Republicans would be wise not to expend too much political capital pushing for a gay marriage amendment to the Constitution. They will only make themselves look "intolerant" to soccer moms whose views on this subject, as on so many others, will soon be as liberal as elite opinion already is.

And despite all that has preceded this point, Boot writes — with the confidence of the opinion-page researcher — that "it's hard to imagine that legalizing gay marriage will make much difference in the lives of most people" and that homosexuality "always has been and always will be the preference of a tiny minority; most of us are biologically hard-wired for heterosexuality." Are those two statements what legitimates Andrew Sullivan's characterization of Boot as a "leading conservative"? That he declares our traditional lives inviolable and asserts that homosexuality remains unnatural for most?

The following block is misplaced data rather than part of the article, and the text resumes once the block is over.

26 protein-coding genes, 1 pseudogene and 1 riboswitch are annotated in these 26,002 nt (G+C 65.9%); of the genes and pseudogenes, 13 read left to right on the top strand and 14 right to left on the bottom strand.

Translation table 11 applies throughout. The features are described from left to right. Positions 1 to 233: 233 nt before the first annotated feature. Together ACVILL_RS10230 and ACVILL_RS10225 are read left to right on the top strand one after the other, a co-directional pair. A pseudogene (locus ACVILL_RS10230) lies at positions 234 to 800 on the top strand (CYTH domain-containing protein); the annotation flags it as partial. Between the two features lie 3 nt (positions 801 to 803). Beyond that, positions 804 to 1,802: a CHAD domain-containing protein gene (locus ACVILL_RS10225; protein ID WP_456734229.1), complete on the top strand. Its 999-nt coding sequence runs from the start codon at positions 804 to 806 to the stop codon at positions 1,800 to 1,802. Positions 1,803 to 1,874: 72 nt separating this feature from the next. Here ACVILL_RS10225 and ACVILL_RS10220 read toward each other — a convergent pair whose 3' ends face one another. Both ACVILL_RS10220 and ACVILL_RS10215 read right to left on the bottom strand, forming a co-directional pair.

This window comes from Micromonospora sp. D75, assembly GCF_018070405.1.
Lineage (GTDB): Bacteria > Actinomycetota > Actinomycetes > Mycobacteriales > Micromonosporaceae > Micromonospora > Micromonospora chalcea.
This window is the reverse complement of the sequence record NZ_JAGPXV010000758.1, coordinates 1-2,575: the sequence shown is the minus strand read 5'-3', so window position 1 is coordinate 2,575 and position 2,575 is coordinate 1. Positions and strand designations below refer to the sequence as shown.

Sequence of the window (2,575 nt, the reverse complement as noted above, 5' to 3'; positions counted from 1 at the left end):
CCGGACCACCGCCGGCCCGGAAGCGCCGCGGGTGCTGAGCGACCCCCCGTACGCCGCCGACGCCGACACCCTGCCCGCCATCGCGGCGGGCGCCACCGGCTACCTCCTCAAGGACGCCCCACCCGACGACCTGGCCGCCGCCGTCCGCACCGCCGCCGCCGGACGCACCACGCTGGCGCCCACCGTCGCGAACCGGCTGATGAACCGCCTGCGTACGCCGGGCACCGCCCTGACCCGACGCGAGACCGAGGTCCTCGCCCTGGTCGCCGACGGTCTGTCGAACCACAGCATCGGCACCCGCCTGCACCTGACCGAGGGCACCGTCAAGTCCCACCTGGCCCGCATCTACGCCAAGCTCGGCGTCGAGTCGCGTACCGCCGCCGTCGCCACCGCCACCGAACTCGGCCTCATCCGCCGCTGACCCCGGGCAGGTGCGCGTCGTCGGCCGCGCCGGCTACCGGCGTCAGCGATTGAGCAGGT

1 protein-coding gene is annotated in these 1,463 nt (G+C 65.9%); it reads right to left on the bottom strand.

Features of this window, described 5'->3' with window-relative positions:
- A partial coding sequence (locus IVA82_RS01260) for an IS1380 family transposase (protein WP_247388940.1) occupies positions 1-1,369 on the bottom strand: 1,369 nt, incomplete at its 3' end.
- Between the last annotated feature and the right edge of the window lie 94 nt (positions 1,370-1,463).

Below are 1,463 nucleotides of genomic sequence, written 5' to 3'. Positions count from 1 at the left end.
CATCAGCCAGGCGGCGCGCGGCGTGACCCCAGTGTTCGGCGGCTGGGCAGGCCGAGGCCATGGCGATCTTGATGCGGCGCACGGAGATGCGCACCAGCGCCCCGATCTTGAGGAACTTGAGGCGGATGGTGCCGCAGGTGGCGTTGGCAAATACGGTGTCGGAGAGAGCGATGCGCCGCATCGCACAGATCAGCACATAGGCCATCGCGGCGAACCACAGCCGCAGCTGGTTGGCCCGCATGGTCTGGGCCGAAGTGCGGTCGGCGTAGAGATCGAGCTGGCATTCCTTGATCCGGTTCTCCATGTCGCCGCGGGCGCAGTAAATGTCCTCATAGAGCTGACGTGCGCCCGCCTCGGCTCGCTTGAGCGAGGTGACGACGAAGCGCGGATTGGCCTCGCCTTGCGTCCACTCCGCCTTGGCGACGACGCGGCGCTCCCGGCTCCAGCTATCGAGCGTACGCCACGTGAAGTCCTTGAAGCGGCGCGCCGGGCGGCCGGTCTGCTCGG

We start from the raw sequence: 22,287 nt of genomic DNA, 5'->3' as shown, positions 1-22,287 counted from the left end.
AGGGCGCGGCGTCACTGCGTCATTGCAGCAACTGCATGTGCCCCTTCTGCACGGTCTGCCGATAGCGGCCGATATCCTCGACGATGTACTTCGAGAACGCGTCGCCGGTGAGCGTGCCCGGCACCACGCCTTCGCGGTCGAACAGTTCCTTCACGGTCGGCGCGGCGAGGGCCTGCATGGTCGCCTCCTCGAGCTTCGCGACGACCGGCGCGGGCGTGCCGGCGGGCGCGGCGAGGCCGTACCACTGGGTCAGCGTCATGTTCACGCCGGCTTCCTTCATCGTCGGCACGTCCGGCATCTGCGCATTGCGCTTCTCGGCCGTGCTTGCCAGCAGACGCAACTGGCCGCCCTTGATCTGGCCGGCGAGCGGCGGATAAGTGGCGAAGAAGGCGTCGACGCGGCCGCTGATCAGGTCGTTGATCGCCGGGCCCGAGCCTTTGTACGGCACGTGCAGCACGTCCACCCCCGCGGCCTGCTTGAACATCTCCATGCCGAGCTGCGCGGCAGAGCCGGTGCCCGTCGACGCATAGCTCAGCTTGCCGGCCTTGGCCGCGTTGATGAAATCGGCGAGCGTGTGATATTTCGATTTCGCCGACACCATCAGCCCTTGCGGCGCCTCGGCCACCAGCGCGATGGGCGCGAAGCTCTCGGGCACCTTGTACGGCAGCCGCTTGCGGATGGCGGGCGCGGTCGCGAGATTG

I suppose there's consistency to be found; moral arguments don't apply to homosexuality, because homosexuality is simply a matter of biology. Building on that, what is unnatural for most can be natural for some, and it is immoral to restrain the natures of a minority merely because what they wish to do conflicts with the preferences of the majority. It's all written in our immutable beings — stenciled on our souls by God. That's the story, anyway. We'll have to wait and see whether "polygamy, pederasty, incest" can be in the natures of some, as well.